Department of Medicine
Disease Modeling | Epidemiology | Immunology and Infectious Disease | Infectious Disease | Mathematics | Microbiology | Virus Diseases
Since the early reports of COVID-19 cases in China in late January 2020 (1-2), the worst pandemic in 100 years has spread to the entire globe with approximately 2.4 million diagnosed cases and over 165,000 deaths up to April 20, 2020.
While scientists from various public and private groups use math and computer to simulate the course of this pandemic to try to predict how this outbreak might evolve (3), most of such analyses are either quite complicated or not publicly available.
Here a simple mathematic modeling approach is taken to track the outbreaks of COVID-19 in the US and its selected states to identify the peak point of such outbreak within a given geographic population, the trend of decreasing numbers of new cases after the peak and the rough calculation of accumulated total cases in this population from the beginning to the end of June 2020. The sources of COVID-19 case data are taken from various public websites since not all the data are readily available.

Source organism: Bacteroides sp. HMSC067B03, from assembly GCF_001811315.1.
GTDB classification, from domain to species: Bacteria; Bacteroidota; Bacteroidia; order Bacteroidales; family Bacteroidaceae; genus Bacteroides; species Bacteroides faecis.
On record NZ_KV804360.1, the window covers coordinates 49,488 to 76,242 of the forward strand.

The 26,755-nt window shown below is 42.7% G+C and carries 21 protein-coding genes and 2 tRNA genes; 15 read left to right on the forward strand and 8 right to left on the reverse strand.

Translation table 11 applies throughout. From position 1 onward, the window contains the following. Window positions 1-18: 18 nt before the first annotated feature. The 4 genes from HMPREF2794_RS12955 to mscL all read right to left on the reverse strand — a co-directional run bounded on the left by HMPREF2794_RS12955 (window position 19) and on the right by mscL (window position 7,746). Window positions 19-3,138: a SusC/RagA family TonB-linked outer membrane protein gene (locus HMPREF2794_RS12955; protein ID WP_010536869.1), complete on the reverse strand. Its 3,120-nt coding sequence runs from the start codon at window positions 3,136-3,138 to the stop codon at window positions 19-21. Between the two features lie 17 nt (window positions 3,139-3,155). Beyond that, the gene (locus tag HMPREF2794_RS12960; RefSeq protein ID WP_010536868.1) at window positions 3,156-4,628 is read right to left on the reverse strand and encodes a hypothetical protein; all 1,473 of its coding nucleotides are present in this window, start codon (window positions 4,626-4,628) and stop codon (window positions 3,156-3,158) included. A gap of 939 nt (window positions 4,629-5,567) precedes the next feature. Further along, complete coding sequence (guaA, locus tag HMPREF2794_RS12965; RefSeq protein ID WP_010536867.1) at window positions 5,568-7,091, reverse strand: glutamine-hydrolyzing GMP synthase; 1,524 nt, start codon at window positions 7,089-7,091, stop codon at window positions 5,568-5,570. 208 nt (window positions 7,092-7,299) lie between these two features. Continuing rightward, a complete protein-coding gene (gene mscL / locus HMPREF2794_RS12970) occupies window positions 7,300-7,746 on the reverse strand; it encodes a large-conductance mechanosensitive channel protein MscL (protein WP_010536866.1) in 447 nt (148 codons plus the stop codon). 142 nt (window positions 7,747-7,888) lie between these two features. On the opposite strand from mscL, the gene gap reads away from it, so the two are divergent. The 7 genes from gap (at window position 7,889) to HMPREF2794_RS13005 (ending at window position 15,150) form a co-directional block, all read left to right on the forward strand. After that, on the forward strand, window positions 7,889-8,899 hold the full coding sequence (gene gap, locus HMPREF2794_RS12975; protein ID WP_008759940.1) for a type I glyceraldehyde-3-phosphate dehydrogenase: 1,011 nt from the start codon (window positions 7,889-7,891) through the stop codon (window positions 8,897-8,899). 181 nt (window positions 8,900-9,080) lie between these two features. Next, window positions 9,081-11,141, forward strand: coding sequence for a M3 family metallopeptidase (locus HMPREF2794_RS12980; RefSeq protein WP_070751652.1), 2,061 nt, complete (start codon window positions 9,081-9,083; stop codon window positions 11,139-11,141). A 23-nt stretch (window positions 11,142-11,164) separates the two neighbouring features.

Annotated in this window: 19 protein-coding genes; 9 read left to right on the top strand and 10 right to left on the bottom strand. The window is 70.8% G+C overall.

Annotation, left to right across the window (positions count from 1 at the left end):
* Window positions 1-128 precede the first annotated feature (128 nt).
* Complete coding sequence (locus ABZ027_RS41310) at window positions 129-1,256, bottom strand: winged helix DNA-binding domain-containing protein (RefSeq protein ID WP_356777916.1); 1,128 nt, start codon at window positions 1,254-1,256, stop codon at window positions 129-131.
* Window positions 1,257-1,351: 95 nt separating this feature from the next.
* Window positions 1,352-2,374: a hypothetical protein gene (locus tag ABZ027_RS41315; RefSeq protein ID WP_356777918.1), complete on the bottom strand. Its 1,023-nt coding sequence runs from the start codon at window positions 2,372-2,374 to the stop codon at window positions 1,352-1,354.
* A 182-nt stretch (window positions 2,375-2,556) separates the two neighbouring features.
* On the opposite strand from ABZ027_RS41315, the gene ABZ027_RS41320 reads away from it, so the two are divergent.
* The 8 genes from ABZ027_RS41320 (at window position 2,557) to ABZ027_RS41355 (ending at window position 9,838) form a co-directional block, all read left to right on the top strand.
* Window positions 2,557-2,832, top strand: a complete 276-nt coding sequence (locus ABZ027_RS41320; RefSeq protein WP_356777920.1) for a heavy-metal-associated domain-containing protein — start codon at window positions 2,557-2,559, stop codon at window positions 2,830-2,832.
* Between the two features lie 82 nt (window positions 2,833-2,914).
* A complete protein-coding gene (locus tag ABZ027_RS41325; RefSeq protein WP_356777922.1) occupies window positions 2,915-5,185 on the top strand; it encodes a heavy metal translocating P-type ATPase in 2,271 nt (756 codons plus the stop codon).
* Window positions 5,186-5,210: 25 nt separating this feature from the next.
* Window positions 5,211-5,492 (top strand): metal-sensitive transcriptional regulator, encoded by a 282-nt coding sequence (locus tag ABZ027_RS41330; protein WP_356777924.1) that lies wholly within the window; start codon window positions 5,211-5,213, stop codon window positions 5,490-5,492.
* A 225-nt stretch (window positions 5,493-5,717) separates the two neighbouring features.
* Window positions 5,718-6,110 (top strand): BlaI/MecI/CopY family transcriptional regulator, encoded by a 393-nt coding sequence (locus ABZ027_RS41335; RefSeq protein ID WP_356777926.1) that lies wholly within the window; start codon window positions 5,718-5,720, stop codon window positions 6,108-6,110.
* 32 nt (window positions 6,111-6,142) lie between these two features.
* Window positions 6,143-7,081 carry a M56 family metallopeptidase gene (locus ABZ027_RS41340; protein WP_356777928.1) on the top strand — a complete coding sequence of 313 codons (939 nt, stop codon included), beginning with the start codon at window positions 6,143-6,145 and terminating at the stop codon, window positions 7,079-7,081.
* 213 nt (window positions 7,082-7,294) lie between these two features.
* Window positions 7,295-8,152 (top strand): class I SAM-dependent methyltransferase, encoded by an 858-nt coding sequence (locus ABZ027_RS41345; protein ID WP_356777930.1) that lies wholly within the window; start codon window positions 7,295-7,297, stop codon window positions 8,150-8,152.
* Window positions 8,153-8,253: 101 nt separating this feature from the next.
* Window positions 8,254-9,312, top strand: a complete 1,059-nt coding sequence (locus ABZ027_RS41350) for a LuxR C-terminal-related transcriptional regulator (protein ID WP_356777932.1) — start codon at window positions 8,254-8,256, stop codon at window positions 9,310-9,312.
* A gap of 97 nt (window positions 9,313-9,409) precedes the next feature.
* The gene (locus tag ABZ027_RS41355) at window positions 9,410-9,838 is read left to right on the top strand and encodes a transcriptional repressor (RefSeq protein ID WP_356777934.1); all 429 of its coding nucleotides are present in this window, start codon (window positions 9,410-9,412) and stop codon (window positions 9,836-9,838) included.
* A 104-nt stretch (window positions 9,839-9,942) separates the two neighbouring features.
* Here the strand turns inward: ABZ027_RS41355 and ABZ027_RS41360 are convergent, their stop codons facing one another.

COVID-19, SARS-CoV-2, modeling, United States, Epidemiology
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© 2020 The Author(s). This is an Open Access article distributed under the terms of the Creative Commons Attribution License (http://creativecommons.org/licenses/by/4.0/), which permits unrestricted use, distribution, and reproduction in any medium, provided the original work is properly cited.
DOI of Published Version
Tang Y, Wang S. Mathematic modeling of COVID-19 in the United States. Emerg Microbes Infect. 2020 Dec;9(1):827-829. doi: 10.1080/22221751.2020.1760146. PMID: 32338150. Link to article on publisher's site
Emerging microbes and infections
Tang Y, Wang S. (2020). Mathematic Modeling of COVID-19 in the United States. Coronavirus COVID-19 Publications by UMMS Authors. https://doi.org/10.1080/22221751.2020.1760146. Retrieved from https://escholarship.umassmed.edu/covid19/20
Creative Commons License
This work is licensed under a Creative Commons Attribution 4.0 License.